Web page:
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Key Concepts Of Egalitarianism

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I. Topic: Egalitarianism
II. Definition: Egalitarianism is a protean doctrine. Egalitarian believe in equality of all human beings. In addition, people should get the same, or be treated the same, or be treated as equals, in some respect (Arneson, 2013)
a. Description: Egalitarianism is a trend in political philosophy. Egalitarian doctrines tend to rest on a background idea that all human persons are equal in fundamental worth or moral status. (Arneson, 2013).
i. The key concepts of egalitarianism is an equality by itself refers only to a relation, such as “less than” or “greater than,” rather than a quality or essence. To judge two things equal, we must also specify the relevant qualities they have in common. Therefore, egalitarianism is the
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An egalitarian’s doctrine reflects that it is desirable that people 's condition be made the same in any respect or that people ought to be treated the same in any respect. Also egalitarian might rather be one who maintains that people ought to be treated as equals, as possessing equal fundamental worth and dignity and as equally morally considerable (Gibson, 2014, p. 114)
b. Contributors:
i. John Rawls (1921-2002), a contemporary egalitarian who wrote a book in 1972, a theory of justice stated that we are better off through social cooperation than living alone by our own efforts (Gibson, 2014, p. 114).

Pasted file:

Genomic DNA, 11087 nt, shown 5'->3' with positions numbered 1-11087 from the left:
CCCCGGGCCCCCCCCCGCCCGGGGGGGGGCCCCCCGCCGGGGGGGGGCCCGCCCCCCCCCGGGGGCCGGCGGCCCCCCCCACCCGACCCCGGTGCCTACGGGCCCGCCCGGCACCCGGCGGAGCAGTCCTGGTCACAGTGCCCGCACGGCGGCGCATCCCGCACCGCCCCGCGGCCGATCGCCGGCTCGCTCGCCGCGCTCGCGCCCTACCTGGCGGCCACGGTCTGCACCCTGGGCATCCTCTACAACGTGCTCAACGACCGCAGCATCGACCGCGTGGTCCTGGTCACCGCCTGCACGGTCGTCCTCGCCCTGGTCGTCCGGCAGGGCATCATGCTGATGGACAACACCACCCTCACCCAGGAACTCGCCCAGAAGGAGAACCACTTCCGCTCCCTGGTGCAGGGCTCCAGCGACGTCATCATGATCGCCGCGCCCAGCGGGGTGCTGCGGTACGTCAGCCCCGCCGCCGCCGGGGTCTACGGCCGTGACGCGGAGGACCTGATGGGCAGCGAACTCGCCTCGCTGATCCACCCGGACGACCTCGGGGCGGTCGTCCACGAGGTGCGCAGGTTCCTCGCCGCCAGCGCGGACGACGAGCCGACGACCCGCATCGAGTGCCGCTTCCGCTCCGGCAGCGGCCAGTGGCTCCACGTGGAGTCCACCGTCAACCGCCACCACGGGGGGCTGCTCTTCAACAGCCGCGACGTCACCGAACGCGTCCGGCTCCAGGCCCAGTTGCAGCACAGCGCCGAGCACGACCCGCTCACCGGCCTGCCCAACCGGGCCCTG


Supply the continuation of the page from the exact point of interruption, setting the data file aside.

1. He believed, “no one should be advantaged or disadvantaged by natural fortune or social circumstances (Gibson, 2014, p.
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Libertarians believes in equality of people and opportunity. They believe people should be treated the same. The most similar quality of libertarianism and egalitarianism is they believe everyone hare in one another’s fate and we have an obligation to one another. A utilitarian analysis would look at the benefits and harms, not just individual, but of all that is affected by their decisions. Identify how the Topic is similar to the components in your comparison (Gibson, 2014, p. 114).
b. Differences
i. Libertarian’s belief sometimes termed pure justice. It is a system providing open opportunities to all assuming that any resulting distribution will necessarily be fair (Gibson, 2014, p. 113).The key concepts of libertarianism is the belief of individualism, individual rights, spontaneous order, the rule of law, limited government, free markets, the virtue of production, natural harmony of nature, and peace (Boaz, 1999). ii. Libertarians advocate a meritocracy of people get what they deserve based on merit (Gibson, 2014, p. 116).
IV. Application: Administrative Responsibility
a. Evidence: Subjective and Objective Responsibilities as a Public